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February 2004

North Korea

North Korea

North Korea, located in Eastern Asia, is bordered by the Korea Bay and the Sea of Japan. The current population of North Korea is 22 million. North Korea was founded on May 1, 1948, after the Korean War (1950-53). Koreans are racially and linguistically homogeneous. Although there are no indigenous minorities in North Korea, there is a small Chinese community (about 50,000) and some 1,800 Japanese wives who accompanied the roughly 93,000 Koreans returning to the North from Japan during 1959-62.

Following World War II, Korea was split, with the northern half coming under Communist domination and the southern portion becoming Western-oriented. KIM Chong-il has ruled North Korea since his father and the country's founder, president KIM Il-song, died in 1994. The North relies heavily on international food aid to feed its population while continuing to expend resources to maintain an army of about 1 million. North Korea's long-range missile development and research into nuclear, chemical, and biological weapons and massive conventional armed forces are of major concern to the international community. In December 2002, North Korea repudiated a 1994 agreement that shut down its nuclear reactors and expelled UN monitors, further raising fears it may produce nuclear weapons.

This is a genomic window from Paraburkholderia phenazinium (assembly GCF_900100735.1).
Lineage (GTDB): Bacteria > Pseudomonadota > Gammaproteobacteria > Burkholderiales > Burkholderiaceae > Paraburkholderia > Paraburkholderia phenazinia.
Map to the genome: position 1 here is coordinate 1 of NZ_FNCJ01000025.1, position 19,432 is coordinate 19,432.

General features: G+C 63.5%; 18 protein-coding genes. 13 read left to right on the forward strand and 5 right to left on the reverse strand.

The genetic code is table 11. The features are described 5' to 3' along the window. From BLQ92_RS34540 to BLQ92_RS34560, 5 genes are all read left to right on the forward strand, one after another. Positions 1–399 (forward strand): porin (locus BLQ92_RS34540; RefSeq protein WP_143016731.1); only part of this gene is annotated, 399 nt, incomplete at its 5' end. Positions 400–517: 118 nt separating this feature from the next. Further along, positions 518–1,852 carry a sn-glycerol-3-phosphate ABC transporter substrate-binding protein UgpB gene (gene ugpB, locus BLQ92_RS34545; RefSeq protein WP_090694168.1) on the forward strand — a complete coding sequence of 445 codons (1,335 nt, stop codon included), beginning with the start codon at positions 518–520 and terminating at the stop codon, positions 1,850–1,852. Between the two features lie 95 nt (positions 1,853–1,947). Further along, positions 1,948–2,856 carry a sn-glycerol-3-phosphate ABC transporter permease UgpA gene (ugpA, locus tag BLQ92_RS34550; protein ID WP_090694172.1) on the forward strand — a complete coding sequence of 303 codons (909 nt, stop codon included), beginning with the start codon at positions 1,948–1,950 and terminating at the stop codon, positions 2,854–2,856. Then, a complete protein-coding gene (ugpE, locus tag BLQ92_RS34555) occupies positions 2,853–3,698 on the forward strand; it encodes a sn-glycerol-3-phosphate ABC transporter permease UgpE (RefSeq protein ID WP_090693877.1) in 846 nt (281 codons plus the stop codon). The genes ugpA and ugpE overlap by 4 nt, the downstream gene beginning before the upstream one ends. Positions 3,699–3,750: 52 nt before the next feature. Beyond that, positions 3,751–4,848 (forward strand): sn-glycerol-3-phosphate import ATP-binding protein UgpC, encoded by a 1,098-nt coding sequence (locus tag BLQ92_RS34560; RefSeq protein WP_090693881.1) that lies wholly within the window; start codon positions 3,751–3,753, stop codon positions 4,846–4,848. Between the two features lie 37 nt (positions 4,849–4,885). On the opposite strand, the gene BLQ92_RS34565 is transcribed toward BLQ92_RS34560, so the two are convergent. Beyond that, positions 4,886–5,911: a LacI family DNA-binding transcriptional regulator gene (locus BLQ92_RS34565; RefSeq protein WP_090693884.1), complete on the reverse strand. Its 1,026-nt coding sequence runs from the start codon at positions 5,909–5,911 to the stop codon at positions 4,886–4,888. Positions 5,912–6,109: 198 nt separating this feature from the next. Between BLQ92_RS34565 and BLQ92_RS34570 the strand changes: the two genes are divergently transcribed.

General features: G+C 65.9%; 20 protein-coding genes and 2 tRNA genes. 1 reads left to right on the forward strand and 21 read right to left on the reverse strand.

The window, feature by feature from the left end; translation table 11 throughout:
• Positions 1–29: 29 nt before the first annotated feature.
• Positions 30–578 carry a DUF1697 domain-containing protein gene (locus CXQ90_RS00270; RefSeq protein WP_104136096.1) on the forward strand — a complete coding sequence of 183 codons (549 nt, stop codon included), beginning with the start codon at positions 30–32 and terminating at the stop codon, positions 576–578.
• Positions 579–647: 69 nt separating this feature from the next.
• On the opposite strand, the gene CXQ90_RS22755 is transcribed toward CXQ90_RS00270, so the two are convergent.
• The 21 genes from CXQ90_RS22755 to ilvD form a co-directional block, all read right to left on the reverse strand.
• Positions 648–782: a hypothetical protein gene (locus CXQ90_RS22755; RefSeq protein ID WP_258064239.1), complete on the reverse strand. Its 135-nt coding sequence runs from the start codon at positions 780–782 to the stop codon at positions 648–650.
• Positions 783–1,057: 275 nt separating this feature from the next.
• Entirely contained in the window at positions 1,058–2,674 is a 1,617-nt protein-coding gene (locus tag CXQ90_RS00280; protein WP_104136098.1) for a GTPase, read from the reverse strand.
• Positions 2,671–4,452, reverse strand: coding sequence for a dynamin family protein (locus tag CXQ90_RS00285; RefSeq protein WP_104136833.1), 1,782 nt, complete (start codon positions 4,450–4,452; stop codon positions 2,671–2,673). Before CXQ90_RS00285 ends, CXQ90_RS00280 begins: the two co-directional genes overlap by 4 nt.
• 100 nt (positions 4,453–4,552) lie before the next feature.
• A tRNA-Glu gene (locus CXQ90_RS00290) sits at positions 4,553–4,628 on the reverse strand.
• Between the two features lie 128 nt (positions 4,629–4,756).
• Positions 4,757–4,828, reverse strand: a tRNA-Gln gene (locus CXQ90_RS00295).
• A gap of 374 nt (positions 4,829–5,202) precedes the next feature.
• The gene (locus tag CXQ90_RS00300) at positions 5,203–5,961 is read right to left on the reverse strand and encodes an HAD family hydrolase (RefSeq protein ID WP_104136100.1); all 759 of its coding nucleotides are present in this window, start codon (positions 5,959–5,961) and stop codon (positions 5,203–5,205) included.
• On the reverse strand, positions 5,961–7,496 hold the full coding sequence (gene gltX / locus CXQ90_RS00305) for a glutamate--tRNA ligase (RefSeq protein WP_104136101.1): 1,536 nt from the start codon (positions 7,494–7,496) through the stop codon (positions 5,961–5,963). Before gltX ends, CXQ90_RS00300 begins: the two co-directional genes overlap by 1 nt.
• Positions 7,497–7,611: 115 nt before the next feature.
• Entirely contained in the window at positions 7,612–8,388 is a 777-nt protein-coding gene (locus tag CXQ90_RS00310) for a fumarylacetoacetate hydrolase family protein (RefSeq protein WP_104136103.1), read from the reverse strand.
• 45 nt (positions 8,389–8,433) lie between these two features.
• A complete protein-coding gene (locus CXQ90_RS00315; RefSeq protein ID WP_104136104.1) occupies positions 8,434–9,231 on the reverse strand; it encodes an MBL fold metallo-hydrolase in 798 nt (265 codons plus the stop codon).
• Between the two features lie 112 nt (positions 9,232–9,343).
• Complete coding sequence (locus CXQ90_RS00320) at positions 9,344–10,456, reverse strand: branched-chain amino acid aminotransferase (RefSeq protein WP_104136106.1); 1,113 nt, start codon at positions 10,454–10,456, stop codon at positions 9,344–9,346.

Pyongyang, the capital of North Korea is located on the west coast, on the Taegong River. About 80% of North Korea's terrain consists of moderately high mountain ranges and partially forested mountains and hills separated by deep, narrow valleys and small, cultivated plains. The most rugged areas are the north and east coasts. Although most North Korean citizens live in cities and work in factories, agriculture remains a rather high percentage (25%) of total GNP, (60%) is made up of mining and manufacturing and the remaining (15 %) of services and other.

CIA World Factbook; U.S. State Department Background Notes; The Columbia Gazeteer, 8/2003; 10/2000; 1998